Apple’s adoption of flexible screens with its 3D Touch system, alongside increases in weight and worries over durability, still has fans in the smartphone world, but many computing veterans (including me) pointed out that many (though admittedly not all) of the same actions could be achieved through a simple long-press on a far simpler and cheaper capacitive touchscreen. And this is what Google has done, introducing app icon-specific long press actions to its core applications here, see the screenshots above. I’m not sure why it has taken this long to get this functionality into Android but I welcome it and would like to see it available to other devices as and when they get to Android 7. Please don’t let this be a Pixel exclusive…
One thing you don’t get – at least, not yet, is the accelerometer driven ‘rise-to-wake’ function, as on Nexus phones, wherein the display lights up as you pick the phone up, showing you the lockscreen and any recent notifications. So useful and it’s not in the Pixel – though it’s surely just a matter of software and an obvious thing for Google to add back in?
In fact, I had problems with ambient notifications in general – they’re supposed to pop up briefly on the powered-down screen, as and when they come in and they… didn’t. At least not reliably. I’m putting this down to an early Android 7.1 bug though – Google will sort it, this is their premium smartphone, after all.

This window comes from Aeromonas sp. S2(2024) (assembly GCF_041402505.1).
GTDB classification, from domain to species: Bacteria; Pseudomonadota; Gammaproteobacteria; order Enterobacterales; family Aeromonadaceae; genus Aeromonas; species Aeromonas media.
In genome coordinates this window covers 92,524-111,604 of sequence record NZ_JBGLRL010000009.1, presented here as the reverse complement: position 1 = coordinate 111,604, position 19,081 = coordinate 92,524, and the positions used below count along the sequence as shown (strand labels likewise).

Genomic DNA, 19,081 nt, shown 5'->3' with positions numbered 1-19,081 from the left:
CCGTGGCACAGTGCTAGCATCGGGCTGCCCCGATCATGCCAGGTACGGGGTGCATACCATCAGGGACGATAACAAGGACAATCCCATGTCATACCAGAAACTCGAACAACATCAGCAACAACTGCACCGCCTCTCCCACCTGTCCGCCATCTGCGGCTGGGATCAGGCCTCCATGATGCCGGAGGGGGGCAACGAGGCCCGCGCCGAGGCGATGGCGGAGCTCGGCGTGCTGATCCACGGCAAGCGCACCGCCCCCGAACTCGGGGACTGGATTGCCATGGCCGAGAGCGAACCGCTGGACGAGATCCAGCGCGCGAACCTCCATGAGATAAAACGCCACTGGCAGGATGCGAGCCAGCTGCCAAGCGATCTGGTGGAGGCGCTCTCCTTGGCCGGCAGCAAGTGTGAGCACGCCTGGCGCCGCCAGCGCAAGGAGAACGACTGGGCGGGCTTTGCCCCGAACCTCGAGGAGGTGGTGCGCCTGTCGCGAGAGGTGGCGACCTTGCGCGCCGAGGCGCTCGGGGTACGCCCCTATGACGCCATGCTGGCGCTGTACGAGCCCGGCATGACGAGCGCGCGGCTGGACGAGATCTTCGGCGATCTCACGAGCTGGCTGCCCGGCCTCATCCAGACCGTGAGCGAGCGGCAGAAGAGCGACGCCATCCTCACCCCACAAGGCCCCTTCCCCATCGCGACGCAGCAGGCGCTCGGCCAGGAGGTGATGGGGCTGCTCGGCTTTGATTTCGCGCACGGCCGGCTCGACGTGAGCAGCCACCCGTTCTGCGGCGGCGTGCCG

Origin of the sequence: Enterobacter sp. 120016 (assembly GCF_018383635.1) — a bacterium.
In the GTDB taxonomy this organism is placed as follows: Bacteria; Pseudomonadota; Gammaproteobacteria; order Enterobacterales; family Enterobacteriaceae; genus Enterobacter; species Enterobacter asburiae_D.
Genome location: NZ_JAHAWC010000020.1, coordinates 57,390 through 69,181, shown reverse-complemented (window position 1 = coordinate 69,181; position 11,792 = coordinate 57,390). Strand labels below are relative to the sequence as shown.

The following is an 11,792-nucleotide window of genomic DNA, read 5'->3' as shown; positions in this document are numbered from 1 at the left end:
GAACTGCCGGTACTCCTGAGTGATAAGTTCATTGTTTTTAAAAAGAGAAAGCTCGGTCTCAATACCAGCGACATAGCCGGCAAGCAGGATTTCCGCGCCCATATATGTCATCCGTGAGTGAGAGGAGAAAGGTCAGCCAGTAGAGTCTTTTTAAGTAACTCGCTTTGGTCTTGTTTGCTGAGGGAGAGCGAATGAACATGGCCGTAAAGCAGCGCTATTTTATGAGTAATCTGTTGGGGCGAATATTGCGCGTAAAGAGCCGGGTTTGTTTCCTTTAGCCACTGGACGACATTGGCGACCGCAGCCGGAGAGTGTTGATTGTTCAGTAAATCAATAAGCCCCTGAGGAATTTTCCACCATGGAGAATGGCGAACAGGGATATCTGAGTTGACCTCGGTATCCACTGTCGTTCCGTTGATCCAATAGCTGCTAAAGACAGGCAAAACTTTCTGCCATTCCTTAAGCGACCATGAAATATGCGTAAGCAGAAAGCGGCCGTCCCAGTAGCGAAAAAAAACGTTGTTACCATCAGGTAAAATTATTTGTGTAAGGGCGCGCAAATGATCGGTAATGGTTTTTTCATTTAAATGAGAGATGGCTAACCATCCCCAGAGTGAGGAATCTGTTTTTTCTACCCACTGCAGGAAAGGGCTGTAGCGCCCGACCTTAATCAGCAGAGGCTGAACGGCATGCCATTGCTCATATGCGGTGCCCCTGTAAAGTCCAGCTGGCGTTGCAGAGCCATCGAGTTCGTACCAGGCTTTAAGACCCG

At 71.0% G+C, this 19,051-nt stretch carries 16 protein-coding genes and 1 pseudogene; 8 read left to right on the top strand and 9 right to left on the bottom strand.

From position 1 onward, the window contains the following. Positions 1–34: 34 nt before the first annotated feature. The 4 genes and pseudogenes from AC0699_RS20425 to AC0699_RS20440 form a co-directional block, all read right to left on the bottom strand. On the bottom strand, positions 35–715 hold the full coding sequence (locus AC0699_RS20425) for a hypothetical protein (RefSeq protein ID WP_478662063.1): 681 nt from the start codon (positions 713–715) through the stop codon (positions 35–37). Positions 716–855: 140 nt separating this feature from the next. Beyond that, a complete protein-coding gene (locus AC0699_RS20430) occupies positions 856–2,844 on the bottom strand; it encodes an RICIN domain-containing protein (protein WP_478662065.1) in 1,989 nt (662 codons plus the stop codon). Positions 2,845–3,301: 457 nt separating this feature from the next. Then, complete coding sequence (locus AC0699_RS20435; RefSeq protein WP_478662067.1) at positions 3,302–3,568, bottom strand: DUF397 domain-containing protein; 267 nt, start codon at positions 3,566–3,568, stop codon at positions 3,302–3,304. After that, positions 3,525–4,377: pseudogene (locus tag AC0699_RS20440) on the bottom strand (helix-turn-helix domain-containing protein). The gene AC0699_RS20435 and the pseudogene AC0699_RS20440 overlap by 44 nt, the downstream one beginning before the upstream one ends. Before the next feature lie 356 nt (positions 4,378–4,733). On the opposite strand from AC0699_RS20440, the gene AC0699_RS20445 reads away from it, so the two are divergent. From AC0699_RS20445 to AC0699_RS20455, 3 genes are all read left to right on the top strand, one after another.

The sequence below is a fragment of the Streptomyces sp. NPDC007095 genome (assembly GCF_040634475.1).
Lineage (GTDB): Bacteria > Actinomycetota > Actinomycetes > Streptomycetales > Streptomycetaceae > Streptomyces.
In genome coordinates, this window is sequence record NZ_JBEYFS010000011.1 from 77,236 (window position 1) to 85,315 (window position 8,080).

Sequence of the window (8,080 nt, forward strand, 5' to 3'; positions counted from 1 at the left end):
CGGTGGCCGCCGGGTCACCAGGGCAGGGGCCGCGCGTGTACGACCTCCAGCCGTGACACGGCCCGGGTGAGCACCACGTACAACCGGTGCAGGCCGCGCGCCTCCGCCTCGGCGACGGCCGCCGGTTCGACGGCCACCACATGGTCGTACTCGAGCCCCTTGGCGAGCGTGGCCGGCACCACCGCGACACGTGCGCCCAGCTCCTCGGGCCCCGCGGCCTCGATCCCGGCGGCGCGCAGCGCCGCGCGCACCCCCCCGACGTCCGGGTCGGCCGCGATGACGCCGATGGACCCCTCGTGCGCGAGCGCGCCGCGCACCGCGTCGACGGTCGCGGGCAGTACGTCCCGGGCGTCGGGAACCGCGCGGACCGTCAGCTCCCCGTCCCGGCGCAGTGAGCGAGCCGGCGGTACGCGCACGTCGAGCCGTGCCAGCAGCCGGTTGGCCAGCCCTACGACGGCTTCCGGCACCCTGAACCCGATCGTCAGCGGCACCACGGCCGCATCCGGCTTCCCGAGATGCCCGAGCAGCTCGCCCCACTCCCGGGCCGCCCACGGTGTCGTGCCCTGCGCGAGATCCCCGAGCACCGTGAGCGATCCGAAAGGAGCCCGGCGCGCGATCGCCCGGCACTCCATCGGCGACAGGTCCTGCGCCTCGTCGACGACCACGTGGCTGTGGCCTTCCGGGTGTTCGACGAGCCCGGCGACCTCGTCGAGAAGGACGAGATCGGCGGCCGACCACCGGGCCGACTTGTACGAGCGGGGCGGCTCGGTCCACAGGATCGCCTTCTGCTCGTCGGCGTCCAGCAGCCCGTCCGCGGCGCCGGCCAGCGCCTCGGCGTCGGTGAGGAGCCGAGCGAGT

And while Google is fixing that, how about a genuine always on display? This was an idea started by Nokia, but copied these days by the likes of Samsung and LG and is eminently perfect for AMOLED displays since there’s negligible power drain. It’s not clear whether the Pixel range has the required ‘display memory’, but the feature is not in the phone at launch at least.
Battery and charging
Battery life is always hard to judge in the first week, for a reviewer, so the tech world is only really guessing, but the Doze enhancements for Android 7 plus the sizeable 3450mAh sealed battery (the smaller Pixel has a 2770mAh cell) should easily get users through a day on a single charge. Both Google and HTC, the people who put this together, have good track records on the whole, so let’s trust them on the power front.